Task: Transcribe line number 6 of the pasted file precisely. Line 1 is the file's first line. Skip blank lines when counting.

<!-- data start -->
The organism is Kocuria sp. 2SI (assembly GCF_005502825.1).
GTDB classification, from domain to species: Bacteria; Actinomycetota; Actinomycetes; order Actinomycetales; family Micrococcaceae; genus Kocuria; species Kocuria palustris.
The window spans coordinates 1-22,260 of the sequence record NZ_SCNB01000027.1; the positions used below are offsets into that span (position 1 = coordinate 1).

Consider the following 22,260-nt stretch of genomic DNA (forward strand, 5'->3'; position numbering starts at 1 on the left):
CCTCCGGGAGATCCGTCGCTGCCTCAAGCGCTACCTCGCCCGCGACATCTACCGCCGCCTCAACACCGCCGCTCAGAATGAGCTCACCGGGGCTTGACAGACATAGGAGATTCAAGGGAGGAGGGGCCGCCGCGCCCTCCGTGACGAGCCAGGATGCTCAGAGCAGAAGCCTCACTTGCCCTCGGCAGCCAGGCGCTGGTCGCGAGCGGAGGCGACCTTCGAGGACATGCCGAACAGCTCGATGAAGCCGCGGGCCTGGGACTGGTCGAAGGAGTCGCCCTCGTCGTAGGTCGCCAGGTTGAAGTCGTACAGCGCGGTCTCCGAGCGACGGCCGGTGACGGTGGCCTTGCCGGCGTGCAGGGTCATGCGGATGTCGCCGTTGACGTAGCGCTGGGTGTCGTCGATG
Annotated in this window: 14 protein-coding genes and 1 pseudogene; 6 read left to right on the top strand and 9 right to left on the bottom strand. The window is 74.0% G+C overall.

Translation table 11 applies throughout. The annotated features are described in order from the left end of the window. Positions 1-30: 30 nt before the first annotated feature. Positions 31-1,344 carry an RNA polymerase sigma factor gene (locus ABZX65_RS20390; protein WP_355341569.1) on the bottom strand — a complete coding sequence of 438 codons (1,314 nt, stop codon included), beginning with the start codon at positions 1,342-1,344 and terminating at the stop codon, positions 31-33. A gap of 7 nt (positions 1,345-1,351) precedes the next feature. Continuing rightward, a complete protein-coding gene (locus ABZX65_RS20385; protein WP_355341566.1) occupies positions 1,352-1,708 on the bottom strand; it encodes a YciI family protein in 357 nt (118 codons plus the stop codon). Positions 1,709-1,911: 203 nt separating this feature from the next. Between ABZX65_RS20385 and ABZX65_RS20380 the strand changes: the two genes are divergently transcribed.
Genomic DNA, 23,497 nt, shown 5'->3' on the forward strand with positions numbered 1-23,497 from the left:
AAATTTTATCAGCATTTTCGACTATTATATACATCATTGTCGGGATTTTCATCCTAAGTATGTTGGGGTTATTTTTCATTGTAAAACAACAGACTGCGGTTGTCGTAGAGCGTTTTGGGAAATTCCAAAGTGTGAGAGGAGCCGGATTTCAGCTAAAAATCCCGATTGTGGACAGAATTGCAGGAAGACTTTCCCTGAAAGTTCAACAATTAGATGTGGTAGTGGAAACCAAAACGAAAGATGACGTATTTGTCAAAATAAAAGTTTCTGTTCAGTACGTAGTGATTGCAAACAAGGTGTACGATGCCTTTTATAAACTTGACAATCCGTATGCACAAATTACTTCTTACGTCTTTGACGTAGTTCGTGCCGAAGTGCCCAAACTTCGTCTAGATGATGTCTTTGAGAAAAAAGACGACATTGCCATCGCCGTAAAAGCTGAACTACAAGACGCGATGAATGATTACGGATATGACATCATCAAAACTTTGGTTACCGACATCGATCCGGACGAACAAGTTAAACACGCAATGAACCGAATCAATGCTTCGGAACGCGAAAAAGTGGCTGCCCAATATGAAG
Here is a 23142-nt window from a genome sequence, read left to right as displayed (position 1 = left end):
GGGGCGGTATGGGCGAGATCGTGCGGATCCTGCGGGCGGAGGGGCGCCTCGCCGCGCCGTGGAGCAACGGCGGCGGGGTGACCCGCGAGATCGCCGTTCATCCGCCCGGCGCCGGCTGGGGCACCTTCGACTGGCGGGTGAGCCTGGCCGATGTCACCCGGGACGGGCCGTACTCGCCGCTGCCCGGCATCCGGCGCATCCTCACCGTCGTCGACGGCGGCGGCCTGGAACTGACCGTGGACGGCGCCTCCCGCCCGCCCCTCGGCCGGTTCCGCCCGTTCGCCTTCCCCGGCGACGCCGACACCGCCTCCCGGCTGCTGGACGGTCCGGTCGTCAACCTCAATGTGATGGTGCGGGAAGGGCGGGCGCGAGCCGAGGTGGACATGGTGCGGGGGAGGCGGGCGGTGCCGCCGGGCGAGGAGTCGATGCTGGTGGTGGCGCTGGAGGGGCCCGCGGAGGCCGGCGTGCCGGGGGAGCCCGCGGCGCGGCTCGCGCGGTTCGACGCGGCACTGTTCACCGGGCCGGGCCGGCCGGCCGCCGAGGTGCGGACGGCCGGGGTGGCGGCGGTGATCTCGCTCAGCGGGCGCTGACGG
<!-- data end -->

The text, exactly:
Annotated in this window: 14 protein-coding genes and 1 pseudogene; 6 read left to right on the top strand and 9 right to left on the bottom strand. The window is 74.0% G+C overall.